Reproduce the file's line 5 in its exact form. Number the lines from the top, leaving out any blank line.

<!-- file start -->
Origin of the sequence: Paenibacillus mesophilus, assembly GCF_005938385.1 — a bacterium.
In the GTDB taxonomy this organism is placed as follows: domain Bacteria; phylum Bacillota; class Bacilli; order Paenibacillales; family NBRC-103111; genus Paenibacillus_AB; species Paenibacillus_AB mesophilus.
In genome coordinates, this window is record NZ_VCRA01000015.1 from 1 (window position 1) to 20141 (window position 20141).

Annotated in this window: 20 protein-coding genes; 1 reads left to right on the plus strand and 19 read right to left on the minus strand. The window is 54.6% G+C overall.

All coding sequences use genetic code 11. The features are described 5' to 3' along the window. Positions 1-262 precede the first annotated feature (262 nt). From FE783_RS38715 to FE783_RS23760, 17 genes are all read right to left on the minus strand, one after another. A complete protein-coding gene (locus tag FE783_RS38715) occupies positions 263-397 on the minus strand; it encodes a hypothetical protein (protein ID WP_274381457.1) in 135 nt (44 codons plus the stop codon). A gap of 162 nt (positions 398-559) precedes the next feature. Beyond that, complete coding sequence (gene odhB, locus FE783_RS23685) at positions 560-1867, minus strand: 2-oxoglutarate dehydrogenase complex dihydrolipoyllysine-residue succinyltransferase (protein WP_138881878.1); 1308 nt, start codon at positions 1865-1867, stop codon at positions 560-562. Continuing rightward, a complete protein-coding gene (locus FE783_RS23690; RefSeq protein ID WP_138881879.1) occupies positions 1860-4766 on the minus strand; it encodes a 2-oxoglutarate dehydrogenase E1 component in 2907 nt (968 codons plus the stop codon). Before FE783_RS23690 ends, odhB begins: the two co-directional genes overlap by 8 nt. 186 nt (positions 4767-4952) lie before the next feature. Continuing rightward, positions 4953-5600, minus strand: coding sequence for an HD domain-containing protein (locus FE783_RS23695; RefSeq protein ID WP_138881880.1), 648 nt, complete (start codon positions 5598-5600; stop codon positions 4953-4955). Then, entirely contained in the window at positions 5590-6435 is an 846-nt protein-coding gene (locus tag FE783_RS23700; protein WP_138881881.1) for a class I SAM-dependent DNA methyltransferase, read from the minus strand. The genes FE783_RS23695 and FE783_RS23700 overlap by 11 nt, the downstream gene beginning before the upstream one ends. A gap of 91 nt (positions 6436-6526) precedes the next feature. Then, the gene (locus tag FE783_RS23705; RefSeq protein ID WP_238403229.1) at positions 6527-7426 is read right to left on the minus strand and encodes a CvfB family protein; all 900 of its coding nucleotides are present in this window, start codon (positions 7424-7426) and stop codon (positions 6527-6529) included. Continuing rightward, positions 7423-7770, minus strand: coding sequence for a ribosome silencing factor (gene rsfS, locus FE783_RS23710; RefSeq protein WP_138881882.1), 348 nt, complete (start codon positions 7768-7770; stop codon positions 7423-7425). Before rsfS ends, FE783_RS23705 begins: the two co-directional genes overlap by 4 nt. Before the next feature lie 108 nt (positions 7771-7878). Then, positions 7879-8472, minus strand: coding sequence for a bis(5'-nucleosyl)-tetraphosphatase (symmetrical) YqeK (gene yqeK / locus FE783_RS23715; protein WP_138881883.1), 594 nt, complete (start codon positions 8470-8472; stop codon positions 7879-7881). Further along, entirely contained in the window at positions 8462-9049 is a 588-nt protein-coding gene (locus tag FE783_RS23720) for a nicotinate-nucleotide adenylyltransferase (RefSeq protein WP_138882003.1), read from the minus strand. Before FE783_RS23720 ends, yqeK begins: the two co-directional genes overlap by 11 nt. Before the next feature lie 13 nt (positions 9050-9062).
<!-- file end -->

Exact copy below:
All coding sequences use genetic code 11. The features are described 5' to 3' along the window. Positions 1-262 precede the first annotated feature (262 nt). From FE783_RS38715 to FE783_RS23760, 17 genes are all read right to left on the minus strand, one after another. A complete protein-coding gene (locus tag FE783_RS38715) occupies positions 263-397 on the minus strand; it encodes a hypothetical protein (protein ID WP_274381457.1) in 135 nt (44 codons plus the stop codon). A gap of 162 nt (positions 398-559) precedes the next feature. Beyond that, complete coding sequence (gene odhB, locus FE783_RS23685) at positions 560-1867, minus strand: 2-oxoglutarate dehydrogenase complex dihydrolipoyllysine-residue succinyltransferase (protein WP_138881878.1); 1308 nt, start codon at positions 1865-1867, stop codon at positions 560-562. Continuing rightward, a complete protein-coding gene (locus FE783_RS23690; RefSeq protein ID WP_138881879.1) occupies positions 1860-4766 on the minus strand; it encodes a 2-oxoglutarate dehydrogenase E1 component in 2907 nt (968 codons plus the stop codon). Before FE783_RS23690 ends, odhB begins: the two co-directional genes overlap by 8 nt. 186 nt (positions 4767-4952) lie before the next feature. Continuing rightward, positions 4953-5600, minus strand: coding sequence for an HD domain-containing protein (locus FE783_RS23695; RefSeq protein ID WP_138881880.1), 648 nt, complete (start codon positions 5598-5600; stop codon positions 4953-4955). Then, entirely contained in the window at positions 5590-6435 is an 846-nt protein-coding gene (locus tag FE783_RS23700; protein WP_138881881.1) for a class I SAM-dependent DNA methyltransferase, read from the minus strand. The genes FE783_RS23695 and FE783_RS23700 overlap by 11 nt, the downstream gene beginning before the upstream one ends. A gap of 91 nt (positions 6436-6526) precedes the next feature. Then, the gene (locus tag FE783_RS23705; RefSeq protein ID WP_238403229.1) at positions 6527-7426 is read right to left on the minus strand and encodes a CvfB family protein; all 900 of its coding nucleotides are present in this window, start codon (positions 7424-7426) and stop codon (positions 6527-6529) included. Continuing rightward, positions 7423-7770, minus strand: coding sequence for a ribosome silencing factor (gene rsfS, locus FE783_RS23710; RefSeq protein WP_138881882.1), 348 nt, complete (start codon positions 7768-7770; stop codon positions 7423-7425). Before rsfS ends, FE783_RS23705 begins: the two co-directional genes overlap by 4 nt. Before the next feature lie 108 nt (positions 7771-7878). Then, positions 7879-8472, minus strand: coding sequence for a bis(5'-nucleosyl)-tetraphosphatase (symmetrical) YqeK (gene yqeK / locus FE783_RS23715; protein WP_138881883.1), 594 nt, complete (start codon positions 8470-8472; stop codon positions 7879-7881). Further along, entirely contained in the window at positions 8462-9049 is a 588-nt protein-coding gene (locus tag FE783_RS23720) for a nicotinate-nucleotide adenylyltransferase (RefSeq protein WP_138882003.1), read from the minus strand. Before FE783_RS23720 ends, yqeK begins: the two co-directional genes overlap by 11 nt. Before the next feature lie 13 nt (positions 9050-9062).